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[Excerpt from OPC newsletter 2001-12-10:]

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Who EU Calling a Terrorist?

European lawyers have denounced a European Union proposal to establish a definition of terrorism so broad that it could include workers' strikes or protests against globalization.

More than 200 lawyers from nearly every country in the European Union (EU) have signed an appeal urging European Parliament and EU governments to reject a broad definition of terrorism.

"This anti-terrorist legislation once imposed will become a real war machine against fundamental democratic rights," the appeal warned, "and against those who come up against a political and social system with its basis in economics, a system increasingly global and unjust."

Supporters held a press conference on the issue in Brussels on Monday in an effort to raise awareness of the issue.

The European legislation in question is a proposal on combating terrorism that the EU Council of Ministers of Justice and Home Affairs is scheduled to discuss later this week.

The proposal defines terrorism as, "offenses intentionally committed by an individual or a group against one or more countries, their institutions or people, with the aim of intimidating them and seriously altering or destroying the political, economic, or social structures of a country."

If endorsed, EU member states will be obligated to incorporate the definition into their own laws. Six member countries already have special anti-terror laws, and critics fear the EU proposal could dramatically expand their application under the proposed definition.

Jan Fermon, a lawyer from Brussels who helped draft the appeal, is concerned that the EU is using the Sept. 11 attack as an excuse to pass proposals designed to quash political dissent under the guise of counter-terrorism.

"Most of these proposals have no relation to terrorism," Fermon said, "but the EU is now using 9-11 to get them passed without criticism.

"The main concern is that the definition is so broad that it includes all kinds of lawful protest. Trade union activity, anti-globalization protest, all of it can be criminalized under the legislation."

As a matter that relates to domestic security, the proposal -- called a "framework decision" -- does not require approval from the European Parliament.

The concern in Europe mirrors developments in the U.S., where civil liberties groups are worried about an expansion in the definition of terrorism, an increase in surveillance power for law enforcement, and the prospect of military trials for accused terrorists.

While the debates on terror and civil liberties in Europe have been similar to those in the U.S., the situation is not exactly parallel, according to Sarah Andrews, a researcher at the Electronic Privacy and Information Center in Washington D.C.

"In some respects, they're going further than the U.S.," Andrews said. "The data retention proposals, and things like keeping data on those suspected of public disturbance" have not been proposed in the United States, she said.

Regarding keeping data on public rabble rousers, Andrews was referring to a report released Monday by the London-based civil rights group Statewatch.

It warned the EU might expand its Schengen Information System (SIS) -- an existing system for sharing law enforcement information among EU states -- to include "suspected protesters."

"Targeted suspects would be tagged with an "alert" on the SIS and barred from entry (to) the country where the protest or event was taking place," the report warned. The matter is being discussed by the EU but has not yet been approved, according to Statewatch.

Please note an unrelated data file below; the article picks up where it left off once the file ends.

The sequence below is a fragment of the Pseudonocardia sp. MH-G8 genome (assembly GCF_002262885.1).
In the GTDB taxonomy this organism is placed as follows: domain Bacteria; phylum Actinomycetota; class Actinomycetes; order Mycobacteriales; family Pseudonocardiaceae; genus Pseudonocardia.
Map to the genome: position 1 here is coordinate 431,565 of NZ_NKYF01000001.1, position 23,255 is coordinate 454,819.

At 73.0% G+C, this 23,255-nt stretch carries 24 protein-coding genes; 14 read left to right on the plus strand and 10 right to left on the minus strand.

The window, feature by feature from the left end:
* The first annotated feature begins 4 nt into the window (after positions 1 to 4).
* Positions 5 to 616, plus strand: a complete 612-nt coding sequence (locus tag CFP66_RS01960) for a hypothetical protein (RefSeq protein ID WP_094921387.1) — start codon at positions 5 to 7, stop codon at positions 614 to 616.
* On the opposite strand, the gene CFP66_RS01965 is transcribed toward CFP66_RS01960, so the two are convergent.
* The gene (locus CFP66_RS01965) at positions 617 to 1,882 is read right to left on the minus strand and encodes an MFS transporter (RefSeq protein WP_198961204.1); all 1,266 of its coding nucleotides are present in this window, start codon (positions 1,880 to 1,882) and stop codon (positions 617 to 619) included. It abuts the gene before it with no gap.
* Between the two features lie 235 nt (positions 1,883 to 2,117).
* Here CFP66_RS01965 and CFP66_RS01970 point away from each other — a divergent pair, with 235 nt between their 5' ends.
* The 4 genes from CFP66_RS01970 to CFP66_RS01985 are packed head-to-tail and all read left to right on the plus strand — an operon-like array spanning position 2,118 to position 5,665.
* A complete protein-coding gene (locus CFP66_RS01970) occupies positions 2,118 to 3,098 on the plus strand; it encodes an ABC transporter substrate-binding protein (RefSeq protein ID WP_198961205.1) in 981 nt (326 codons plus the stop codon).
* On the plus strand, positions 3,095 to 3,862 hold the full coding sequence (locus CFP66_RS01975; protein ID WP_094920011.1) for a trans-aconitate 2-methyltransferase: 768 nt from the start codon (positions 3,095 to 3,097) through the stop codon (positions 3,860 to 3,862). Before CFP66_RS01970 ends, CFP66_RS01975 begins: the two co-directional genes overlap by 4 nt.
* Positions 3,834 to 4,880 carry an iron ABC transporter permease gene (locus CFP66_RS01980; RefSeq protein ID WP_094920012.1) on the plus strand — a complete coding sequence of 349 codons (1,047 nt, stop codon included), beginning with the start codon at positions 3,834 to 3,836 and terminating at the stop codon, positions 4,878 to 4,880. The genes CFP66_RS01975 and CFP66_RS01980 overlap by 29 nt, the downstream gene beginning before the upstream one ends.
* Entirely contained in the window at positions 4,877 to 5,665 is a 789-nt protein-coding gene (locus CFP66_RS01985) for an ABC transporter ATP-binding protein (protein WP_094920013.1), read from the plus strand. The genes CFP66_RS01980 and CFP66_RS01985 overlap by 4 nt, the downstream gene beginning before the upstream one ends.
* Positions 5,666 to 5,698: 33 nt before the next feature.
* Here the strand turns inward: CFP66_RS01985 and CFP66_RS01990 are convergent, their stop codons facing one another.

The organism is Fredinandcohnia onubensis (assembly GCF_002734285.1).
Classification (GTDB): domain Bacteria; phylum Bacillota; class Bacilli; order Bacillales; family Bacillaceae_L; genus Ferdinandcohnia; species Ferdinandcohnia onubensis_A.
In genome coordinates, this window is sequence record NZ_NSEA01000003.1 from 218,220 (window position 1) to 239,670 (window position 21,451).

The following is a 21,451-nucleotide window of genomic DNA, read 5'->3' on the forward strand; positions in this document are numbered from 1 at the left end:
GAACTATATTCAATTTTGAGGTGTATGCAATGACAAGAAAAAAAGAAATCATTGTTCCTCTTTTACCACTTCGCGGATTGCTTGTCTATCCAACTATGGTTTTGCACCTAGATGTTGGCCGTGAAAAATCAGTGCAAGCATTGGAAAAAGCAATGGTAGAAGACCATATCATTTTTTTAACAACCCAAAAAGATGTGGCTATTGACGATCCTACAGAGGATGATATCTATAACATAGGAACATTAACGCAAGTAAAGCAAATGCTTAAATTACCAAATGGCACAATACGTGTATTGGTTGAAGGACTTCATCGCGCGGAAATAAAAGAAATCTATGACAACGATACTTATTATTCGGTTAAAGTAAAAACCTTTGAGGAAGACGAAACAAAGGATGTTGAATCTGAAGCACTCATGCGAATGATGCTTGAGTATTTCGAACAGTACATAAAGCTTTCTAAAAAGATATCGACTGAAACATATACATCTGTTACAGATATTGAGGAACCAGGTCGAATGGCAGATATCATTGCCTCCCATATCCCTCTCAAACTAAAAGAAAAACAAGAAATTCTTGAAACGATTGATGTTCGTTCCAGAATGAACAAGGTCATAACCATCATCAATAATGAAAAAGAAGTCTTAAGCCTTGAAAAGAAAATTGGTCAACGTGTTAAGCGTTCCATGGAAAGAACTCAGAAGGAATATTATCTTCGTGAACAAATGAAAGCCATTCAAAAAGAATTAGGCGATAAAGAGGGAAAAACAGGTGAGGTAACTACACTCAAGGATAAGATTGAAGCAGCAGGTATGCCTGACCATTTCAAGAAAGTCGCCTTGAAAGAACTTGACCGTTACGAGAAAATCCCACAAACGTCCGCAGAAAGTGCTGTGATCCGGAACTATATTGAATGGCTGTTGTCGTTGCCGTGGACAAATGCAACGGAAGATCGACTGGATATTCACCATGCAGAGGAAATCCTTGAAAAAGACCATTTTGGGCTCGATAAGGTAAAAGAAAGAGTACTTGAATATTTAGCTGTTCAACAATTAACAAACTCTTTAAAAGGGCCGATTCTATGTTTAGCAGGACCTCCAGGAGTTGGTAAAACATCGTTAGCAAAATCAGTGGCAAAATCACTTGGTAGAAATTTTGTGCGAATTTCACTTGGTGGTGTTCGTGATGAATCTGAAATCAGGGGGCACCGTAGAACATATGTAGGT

Following violence this summer at anti-globalization protests in Genoa, Italy, and Goteborg, Sweden, the European Union began considering proposals to give police additional power to stop the protests. Since Sept. 11, those efforts appear to have merged with a push to combat terrorism.

Fermon doesn't believe EU governments intend to use terror laws against domestic protesters. But he fears unintended consequences once laws are on the books. As an example, he cites the decision earlier this year to prosecute protesters at Goteborg under anti-mafia laws.

"We fear that once you get into this kind of logic, you inevitably end up having all kinds of special rules incompatible with fair trial," he said.

Fermon believes existing laws are adequate to prosecute terror.

In addition to the proposal to establish a broad definition of terrorism, civil libertarians in Europe are also concerned about another proposal to create an EU-wide arrest warrant. If approved, it would eliminate the need for extradition procedures when transferring suspects from one member country to another.

COMMENT: This is yet more proof that governments will take advantage of any crisis to unfairly expand their powers at the expense of the citizens. The EU (like any overarching government bureaucracy) is no friend of freedom and liberty and is in fact every bit as bad as the US and UK governments at attempting to repress its subjects.

Terrorism is not nearly the threat that governments like to pretend. After all, the number of citizens killed in government-sponsored wars vastly outstrips the number killed by terrorists. For that matter, how many citizens die on government regulated roads (and from government tax-endorsed tobacco use) every year? A lot more than terrorists have ever managed to dispatch, that's for certain!

Hopefully, the EU will prove to be too fractious and divided to survive for very long as a monolithic entity. We definitely don't want future wars in Europe, but the spirit of free competition amongst European nations is vastly preferable to an EU dictatorship that outlaws criticism, crushes dissent, and otherwise oversees a reign of misery and subjugation of its citizens.

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